Today, the Chemistry Industry Association of Canada (CIAC) presented the prestigious CIAC Chair Award to Marcelo Lu, outgoing President of BASF Canada.
In presenting the award, current Chair and Chemicals Business Manager, Imperial Oil, Peter Noble recognized Mr. Lu as a “tireless promoter of CIAC, Canada’s chemistry industry and the Responsible Care® ethic that guides the industry in Canada and worldwide.”
The CIAC Chair Award recognizes Board members who have made extraordinary contributions to the work CIAC does on behalf of the industry and who are committed to living and spreading the ethic and principles of Responsible Care.
“In his role as BASF Canada President, Marcelo has gone above and beyond to raise his visibility, that of his company, this association and Canada’s chemistry industry more broadly,” said Bob Masterson, President and CEO of CIAC, at the award presentation. “He has been a thoughtful, articulate champion for BASF Canada, CIAC and the industry at large. He has never shied away from dialogue and relationship building with even the industry’s toughest critics.”
Mr. Lu served as CIAC Chair of the Board of Directors for 2018-2019. Through his years at BASF Canada, he was very active in promoting CIAC’s key policy priorities, including co-authoring op-eds, speaking at CIAC’s panel at Globe 2020 and even co-chairing a press conference on Parliament Hill with Mr. Masterson, just to name a few occasions.
“Over my years at BASF Canada, I have been proud to support CIAC in advancing the chemistry industry’s leadership in Canada and in promoting the principles and ethic of Responsible Care,” said Mr. Lu upon receiving the award. “I look forward to what the Association will achieve in the future.”
After joining BASF in 2006, Mr. Lu held various commercial and general management positions in Germany, Hong Kong, Canada and the US before becoming Managing Director of BASF Canada and then President in 2016. Prior to BASF, Mr. Lu worked for the World Bank in Washington DC.
Mr. Lu will be succeeded by Apala Mukherjee President of BASF Canada, who will assume her responsibilities for all BASF business in Canada on March 1, 2021. Mr. Lu assumed his new role as Senior Vice President, Care Chemicals North America in Florham, New Jersey, US in January 2021.
CIAC sincerely thanks Mr. Lu for his enthusiastic work promoting the chemistry sector in Canada and wishes him well in his new endeavors. We also look forward to continuing this important work with Ms. Mukherjee in the future.
Industrial chemicals outperform manufacturing in November with 1.7% growth from October
Industrial chemical shipments rose 1.7 per cent in November on the back of a 2.8 per cent surge in shipment for resin and synthetic rubber products. This was more than enough to offset a 2.6 per cent decline in basic chemicals shipments. The final months of 2020 saw all resin and basic chemical sub–sectors, except for inorganic chemicals, shipments recover to near the five–year average.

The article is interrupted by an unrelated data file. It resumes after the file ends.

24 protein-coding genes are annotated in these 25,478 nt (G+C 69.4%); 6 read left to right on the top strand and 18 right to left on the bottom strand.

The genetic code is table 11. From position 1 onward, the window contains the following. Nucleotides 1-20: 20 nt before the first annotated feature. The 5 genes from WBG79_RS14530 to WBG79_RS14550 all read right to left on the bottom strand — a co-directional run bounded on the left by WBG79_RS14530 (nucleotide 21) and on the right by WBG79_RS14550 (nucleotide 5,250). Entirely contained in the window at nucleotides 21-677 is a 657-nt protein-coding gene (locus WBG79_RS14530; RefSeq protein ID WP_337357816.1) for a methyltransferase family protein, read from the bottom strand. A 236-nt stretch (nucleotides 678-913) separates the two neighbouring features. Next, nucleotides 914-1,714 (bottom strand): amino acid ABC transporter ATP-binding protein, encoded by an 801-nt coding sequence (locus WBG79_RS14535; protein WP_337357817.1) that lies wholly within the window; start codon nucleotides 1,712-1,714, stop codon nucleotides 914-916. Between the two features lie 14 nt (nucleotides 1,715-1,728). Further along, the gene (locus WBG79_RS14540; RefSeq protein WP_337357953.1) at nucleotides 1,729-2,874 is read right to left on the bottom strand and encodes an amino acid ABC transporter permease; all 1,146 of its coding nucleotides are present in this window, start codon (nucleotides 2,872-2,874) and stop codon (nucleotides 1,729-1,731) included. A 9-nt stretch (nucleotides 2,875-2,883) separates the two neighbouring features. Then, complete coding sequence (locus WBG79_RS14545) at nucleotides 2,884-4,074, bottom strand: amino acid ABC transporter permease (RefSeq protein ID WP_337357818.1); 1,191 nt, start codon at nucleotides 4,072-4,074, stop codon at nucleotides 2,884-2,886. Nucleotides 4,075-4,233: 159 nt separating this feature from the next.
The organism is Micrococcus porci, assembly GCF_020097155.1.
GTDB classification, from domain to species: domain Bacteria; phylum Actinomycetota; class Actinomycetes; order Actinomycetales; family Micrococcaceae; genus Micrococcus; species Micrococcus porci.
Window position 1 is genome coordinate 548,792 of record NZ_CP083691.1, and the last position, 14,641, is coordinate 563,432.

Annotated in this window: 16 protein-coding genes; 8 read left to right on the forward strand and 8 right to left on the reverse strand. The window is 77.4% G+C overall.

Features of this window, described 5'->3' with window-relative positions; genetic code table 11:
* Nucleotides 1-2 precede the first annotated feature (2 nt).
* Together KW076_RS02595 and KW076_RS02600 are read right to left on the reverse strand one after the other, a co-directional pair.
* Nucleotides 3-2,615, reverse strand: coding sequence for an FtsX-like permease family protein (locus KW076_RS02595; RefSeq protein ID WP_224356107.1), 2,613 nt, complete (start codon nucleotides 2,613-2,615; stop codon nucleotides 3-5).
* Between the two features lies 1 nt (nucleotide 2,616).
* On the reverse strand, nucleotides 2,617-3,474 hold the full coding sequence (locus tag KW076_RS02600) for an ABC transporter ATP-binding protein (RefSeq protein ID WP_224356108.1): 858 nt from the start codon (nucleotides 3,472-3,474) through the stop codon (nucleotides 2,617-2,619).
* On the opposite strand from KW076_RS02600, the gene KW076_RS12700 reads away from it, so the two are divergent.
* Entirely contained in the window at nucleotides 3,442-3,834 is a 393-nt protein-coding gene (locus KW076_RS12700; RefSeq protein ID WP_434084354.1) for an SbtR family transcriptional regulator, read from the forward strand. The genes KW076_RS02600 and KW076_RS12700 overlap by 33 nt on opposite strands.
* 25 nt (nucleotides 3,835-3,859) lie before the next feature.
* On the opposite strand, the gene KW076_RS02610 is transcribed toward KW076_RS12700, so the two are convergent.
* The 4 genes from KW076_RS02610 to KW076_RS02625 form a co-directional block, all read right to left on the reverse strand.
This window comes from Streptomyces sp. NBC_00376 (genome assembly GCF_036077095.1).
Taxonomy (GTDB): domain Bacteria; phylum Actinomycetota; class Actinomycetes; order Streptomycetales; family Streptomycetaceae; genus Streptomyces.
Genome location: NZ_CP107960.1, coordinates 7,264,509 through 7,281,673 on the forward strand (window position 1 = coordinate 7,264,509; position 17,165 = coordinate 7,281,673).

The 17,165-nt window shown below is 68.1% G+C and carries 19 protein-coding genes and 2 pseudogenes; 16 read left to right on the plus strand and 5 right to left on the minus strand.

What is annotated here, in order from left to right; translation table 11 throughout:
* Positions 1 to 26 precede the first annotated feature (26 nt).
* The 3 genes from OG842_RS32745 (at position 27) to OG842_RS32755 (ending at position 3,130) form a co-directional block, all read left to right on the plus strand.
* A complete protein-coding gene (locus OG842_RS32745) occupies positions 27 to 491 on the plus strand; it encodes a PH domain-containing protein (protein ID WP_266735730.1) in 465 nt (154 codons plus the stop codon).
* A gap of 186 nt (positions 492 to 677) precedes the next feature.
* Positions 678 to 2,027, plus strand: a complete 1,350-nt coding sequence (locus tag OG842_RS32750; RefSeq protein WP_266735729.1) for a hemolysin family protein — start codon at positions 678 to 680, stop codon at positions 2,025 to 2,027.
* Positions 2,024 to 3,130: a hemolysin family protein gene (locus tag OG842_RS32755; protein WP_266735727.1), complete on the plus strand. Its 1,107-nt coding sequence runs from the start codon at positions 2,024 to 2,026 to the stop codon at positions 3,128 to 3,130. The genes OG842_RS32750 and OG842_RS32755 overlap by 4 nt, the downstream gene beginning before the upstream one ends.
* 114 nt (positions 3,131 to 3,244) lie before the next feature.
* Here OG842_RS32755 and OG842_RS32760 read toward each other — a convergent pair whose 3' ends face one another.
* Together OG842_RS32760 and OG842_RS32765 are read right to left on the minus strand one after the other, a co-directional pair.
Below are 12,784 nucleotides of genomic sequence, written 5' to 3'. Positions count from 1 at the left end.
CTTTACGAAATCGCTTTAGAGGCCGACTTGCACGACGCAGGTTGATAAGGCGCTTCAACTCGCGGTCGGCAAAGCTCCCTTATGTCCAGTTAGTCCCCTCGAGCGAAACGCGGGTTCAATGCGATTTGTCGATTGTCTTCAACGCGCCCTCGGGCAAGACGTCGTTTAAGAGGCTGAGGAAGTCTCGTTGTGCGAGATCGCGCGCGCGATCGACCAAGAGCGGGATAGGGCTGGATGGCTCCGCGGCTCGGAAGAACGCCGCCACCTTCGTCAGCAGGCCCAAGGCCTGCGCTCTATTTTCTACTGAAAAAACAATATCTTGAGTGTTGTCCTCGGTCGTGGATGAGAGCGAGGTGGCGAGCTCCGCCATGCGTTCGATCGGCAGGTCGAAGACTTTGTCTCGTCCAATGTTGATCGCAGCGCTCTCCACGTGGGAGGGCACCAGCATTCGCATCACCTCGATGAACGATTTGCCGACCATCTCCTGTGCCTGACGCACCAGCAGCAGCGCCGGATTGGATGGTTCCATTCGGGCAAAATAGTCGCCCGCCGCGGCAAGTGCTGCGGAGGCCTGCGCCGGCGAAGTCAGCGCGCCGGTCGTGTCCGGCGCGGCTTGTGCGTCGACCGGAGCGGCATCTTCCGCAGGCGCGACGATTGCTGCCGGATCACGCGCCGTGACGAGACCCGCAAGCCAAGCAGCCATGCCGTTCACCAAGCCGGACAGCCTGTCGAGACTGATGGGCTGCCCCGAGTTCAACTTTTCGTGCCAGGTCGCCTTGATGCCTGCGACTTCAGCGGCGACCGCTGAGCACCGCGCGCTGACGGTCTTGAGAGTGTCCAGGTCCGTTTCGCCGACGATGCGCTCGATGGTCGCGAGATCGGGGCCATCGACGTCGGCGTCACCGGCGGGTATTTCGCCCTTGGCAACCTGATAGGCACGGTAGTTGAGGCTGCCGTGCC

The potential for a resurgence of COVID-19, particularly in Asia as we approach the Lunar New Year, could render the best forecasts moot. That said, Canada’s chemical sector enters 2021 with a few tailwinds behind its back. The supply chain disruptions that occurred in the spring of 2020 and the rapid rebound in demand a few months later resulted in a drawdown of inventories to multi-year lows.
Uneven demand recovery in downstream sectors and a very active hurricane season in the US Gulf Coast have led to a staggered production and output recovery which has kept North American demand/supply balances very narrow. CIAC expects to see strong counter–seasonal demand early in 2021 as companies rebuild inventories ahead of the busier spring and summer months.
This of course does not mean the recovery is complete and chemical products that have seen their downstream markets severely impacted continue to face headwinds. Products destined for transportation end markets (fuels, de-icing, lubricants, and additives) have been volatile and with significant capacity still to return to market margins remain under pressure. But as the calendar turned to 2021 oil and gas drilling has begun to pick up. Furthermore, inventory drawdowns were not limited to industrial chemicals, re-stocking is occurring across the supply chain. Additional demand is expected as COVID-19 restrictions ease into the spring and summer and more parts of the economy re-open.